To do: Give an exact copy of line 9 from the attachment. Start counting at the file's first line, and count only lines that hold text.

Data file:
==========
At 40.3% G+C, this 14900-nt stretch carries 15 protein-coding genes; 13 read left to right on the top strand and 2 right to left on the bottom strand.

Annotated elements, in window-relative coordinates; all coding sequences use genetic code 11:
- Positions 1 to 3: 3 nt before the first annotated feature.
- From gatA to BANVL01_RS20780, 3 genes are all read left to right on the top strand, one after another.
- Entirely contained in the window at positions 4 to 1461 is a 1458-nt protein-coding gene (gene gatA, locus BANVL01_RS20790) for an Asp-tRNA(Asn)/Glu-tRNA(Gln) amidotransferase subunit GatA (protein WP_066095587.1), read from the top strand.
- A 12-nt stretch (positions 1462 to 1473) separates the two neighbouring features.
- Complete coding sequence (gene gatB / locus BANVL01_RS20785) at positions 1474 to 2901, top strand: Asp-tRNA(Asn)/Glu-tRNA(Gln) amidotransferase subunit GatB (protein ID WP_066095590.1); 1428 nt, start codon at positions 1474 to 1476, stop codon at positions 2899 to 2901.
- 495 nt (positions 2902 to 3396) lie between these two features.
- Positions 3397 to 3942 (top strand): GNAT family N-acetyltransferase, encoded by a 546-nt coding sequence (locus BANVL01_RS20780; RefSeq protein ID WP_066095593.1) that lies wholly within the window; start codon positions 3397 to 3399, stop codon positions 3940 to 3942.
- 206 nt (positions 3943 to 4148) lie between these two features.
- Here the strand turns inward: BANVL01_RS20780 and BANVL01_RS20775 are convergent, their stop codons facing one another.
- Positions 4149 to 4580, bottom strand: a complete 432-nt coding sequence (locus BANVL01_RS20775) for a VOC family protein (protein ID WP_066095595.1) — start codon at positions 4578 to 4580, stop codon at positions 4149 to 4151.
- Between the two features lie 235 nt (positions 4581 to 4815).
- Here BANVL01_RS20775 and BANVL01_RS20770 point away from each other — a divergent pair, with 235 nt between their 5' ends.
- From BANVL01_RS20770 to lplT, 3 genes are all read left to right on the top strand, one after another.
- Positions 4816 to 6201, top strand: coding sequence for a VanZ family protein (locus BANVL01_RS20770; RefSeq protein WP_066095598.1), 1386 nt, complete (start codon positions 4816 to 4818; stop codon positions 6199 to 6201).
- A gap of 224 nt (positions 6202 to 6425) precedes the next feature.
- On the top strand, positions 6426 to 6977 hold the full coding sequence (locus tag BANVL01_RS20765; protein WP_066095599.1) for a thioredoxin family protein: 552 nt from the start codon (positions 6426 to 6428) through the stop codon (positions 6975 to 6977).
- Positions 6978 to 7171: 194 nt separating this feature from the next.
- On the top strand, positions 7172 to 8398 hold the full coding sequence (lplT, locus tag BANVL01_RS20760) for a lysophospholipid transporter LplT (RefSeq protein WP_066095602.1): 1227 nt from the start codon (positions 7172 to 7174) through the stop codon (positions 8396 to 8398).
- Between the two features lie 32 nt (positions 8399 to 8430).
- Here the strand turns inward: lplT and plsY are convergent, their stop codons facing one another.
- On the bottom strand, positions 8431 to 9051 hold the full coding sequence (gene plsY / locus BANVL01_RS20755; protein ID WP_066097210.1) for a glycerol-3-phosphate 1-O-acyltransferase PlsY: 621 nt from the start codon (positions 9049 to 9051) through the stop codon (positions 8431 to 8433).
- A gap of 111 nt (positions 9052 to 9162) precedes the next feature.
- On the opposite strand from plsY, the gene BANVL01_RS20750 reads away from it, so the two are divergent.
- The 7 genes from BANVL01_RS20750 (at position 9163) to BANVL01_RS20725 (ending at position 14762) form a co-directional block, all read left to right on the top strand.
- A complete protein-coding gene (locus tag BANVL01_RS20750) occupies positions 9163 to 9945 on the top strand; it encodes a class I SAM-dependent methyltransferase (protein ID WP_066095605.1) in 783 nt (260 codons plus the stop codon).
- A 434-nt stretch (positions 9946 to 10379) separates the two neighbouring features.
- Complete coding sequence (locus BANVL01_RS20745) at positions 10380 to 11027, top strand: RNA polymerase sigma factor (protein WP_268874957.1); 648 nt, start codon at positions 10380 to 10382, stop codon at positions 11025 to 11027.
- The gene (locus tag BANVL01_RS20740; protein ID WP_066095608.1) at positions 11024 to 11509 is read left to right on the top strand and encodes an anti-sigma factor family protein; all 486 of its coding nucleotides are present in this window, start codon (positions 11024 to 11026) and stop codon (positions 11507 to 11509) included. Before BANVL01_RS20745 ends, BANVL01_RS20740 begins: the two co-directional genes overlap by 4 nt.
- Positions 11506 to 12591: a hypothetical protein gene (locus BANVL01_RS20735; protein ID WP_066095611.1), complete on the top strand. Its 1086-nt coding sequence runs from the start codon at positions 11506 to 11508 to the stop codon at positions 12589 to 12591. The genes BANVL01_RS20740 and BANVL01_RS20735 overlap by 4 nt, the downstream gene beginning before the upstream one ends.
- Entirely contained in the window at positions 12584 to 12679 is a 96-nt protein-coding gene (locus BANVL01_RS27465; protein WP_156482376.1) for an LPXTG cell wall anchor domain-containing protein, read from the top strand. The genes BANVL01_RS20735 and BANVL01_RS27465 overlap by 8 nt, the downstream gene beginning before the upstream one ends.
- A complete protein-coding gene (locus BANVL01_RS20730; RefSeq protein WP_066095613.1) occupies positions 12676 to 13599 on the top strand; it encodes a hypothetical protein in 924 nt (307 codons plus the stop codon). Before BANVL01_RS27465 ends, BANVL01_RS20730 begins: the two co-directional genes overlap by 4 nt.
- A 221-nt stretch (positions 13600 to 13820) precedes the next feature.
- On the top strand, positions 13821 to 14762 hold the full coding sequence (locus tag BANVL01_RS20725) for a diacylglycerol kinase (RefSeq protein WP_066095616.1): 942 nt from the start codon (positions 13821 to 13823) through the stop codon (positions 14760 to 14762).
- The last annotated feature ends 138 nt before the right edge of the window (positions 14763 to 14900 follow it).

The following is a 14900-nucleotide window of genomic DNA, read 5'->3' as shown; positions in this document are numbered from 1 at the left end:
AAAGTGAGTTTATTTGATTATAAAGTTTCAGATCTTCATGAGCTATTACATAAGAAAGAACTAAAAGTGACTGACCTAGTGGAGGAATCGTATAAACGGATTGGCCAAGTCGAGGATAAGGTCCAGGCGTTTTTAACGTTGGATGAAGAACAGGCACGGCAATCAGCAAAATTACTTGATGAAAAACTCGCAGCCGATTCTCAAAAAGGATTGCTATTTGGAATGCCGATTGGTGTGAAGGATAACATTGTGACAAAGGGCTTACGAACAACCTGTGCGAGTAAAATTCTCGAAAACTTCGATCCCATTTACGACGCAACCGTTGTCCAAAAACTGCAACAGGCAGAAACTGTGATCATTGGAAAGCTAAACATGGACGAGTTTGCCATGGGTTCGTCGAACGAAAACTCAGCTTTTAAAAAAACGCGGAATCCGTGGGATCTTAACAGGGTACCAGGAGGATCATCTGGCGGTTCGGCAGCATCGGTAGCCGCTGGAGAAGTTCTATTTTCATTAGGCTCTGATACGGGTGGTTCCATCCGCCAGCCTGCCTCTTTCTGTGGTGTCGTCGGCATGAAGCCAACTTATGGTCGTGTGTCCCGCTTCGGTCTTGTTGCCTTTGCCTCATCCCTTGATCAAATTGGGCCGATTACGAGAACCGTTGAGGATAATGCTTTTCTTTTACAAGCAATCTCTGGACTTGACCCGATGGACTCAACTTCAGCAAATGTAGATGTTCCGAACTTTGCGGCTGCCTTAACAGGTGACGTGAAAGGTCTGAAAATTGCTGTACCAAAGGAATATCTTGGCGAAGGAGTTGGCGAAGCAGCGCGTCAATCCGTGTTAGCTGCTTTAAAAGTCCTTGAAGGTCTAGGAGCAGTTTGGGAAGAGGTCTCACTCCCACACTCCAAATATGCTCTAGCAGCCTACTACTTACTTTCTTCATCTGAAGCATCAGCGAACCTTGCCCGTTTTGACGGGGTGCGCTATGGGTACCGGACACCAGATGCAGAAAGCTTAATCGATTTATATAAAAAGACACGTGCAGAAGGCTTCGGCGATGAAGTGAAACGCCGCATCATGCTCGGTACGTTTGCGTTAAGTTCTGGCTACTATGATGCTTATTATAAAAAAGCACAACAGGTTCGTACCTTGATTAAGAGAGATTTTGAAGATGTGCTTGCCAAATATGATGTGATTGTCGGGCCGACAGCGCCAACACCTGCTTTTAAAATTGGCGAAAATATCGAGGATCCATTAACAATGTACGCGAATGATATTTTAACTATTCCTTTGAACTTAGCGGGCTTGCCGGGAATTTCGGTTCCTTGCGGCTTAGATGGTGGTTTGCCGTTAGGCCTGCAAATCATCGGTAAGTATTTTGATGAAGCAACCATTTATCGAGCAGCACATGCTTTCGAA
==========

- Positions 3397 to 3942 (top strand): GNAT family N-acetyltransferase, encoded by a 546-nt coding sequence (locus BANVL01_RS20780; RefSeq protein ID WP_066095593.1) that lies wholly within the window; start codon positions 3397 to 3399, stop codon positions 3940 to 3942.